[Publisher’s Note: We are pleased to offer this original commentary penned by Assembly GOP Leader Connie Conway. We hope you enjoy it – Flash]
When I am asked to speak to community groups in my district, I often describe the State Capitol as the Disneyland of Northern California. Too many of my colleagues in the majority party are living in a Fantasyland where they think can spend as if there is no tomorrow.
We saw this on full display last week as the Legislature considered literally hundreds of measures before a key deadline. Between May 20 and 31, the Legislature collectively passed 393 bills. To be sure, Sacramento liberals pushed through some very bad legislation that will collectively increase state spending, impose costly new burdens on employers and expand the reach of government into more aspects of our lives.
But as I’ve often said, Republicans are the last line of defense for California taxpayers. By standing together, Republicans were able to prevent some of the worst of the worst measures from passing – legislation that would hurt the economy and wallets of hard-working Californians alike.
With Republicans strongly opposed, Democrats were forced to shelve proposals to increase taxes on gas, soda and cigarettes; limit the ability of young adults to drive and weaken tough-on-crime public safety protections. Even more encouraging, just 5 of the 37 measures that the California Chamber of Commerce had labeled “job killers” were approved by either the Assembly or the Senate.
Most notably, we were able to stop three measures pushed by Democrats (Assembly Bill 288 – Levine, Assembly Bill 669-Stone, and Assembly Bill 1323 – Mitchell) to restrict, if not ban, fracking in California. Fracking is an important part of our efforts to create jobs and increase our energy independence. In fact, Governor Brown has called fracking “a fabulous economic opportunity.”
A study from the University of Southern California found that fracking could generate almost $25 billion in revenue for state and local governments and create up to 2.8 million jobs by 2020. At a time when unemployment rates in California remain one of the highest in the nation, turning away new jobs is the last thing that the Legislature should do.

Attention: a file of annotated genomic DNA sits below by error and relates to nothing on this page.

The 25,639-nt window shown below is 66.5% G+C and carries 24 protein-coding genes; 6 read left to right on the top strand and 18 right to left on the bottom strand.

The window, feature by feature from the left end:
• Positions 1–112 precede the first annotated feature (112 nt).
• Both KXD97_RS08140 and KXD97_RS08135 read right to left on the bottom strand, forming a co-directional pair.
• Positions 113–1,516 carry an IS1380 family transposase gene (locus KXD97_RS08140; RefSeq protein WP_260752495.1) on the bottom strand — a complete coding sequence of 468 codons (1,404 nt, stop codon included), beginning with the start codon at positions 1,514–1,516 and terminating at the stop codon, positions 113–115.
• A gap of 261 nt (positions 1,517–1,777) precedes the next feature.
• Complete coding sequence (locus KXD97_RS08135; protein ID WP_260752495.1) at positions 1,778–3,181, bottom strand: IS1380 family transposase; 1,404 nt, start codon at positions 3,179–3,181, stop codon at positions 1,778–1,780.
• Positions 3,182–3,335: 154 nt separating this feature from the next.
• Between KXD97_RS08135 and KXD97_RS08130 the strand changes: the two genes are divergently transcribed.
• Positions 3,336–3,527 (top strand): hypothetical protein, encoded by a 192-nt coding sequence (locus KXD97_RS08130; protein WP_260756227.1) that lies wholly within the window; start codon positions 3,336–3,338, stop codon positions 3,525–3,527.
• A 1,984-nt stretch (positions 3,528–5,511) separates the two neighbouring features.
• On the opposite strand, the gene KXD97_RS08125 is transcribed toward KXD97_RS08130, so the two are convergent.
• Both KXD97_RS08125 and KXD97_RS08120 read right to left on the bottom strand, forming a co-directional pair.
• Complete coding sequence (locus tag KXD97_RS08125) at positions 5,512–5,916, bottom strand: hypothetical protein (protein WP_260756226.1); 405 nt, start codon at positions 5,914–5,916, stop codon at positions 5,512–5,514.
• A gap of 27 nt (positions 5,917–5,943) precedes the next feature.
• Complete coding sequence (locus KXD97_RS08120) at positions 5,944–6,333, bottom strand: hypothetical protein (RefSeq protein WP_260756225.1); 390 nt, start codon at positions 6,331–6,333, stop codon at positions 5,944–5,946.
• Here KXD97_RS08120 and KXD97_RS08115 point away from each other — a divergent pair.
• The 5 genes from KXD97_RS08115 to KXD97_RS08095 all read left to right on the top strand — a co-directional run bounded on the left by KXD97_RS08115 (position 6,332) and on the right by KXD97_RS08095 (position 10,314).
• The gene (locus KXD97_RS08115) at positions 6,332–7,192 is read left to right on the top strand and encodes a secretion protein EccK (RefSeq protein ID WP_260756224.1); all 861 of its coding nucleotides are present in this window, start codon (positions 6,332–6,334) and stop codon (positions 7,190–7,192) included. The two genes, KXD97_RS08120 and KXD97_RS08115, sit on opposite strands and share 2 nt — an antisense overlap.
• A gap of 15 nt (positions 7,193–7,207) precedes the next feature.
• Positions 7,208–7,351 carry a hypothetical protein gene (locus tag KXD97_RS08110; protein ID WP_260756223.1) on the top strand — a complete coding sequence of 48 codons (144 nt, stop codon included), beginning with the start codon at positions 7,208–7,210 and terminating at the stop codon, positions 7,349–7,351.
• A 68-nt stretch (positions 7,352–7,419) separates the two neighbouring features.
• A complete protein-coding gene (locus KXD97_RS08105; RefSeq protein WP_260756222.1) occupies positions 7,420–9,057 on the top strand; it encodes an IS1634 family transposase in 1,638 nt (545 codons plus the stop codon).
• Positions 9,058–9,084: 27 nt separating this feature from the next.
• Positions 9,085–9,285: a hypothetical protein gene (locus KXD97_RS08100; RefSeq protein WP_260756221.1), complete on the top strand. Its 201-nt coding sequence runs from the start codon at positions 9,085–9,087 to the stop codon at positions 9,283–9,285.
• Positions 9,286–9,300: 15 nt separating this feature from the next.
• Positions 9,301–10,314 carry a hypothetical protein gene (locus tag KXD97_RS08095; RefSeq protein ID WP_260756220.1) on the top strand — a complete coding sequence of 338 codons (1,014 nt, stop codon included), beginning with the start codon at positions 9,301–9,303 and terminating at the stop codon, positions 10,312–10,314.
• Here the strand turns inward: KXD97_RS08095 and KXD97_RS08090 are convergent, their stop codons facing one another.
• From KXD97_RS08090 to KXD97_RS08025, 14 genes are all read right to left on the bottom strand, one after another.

Republicans also helped to defeat an irresponsible proposal (Assembly Bill 473 – Ammiano) that would permit for-profit marijuana dispensaries across California and create a new state department to regulate them. Many Californians strongly oppose the establishment of pot dispensaries in their communities.
We also helped to protect access to health care for all Californians by blocking a proposal (Assembly Bill 975 – Wieckowski) that would have threatened the ability of health providers to offer charity care to those who need care the most. In my view, this legislation was nothing more than another attempted power grab by the nurses union over the operations of non-profit hospitals. If the bill had passed, labor bosses could threaten non-profit hospitals with lawsuits and the potential loss of their state tax exemptions if they operate in any way the union deemed inappropriate.
Another bad idea Republicans helped to defeat was legislation (Senate Bill 405 – Padilla) to outlaw plastic grocery store bags in California. We know that banning plastic bags will raise grocery prices for consumers and force them to carry reusable bags, which can get contaminated and make people sick. Worse, outlawing plastic bags would also result in lost jobs for manufacturers of plastic bags in California. It’s time the majority party stopped trying to live people’s lives for them.
Though it was disappointing to see the passage of many pieces of legislation that are not good for California, I’m proud of the efforts of my caucus in recent weeks. While surely there will be more opportunities in the coming months for the majority party to impose their costly, big government agenda, Republicans have shown that we can make a positive difference for Californians when we stand united.
Assembly Republican Leader Connie Conway, of Tulare, represents the 26th Assembly District in the California Legislature.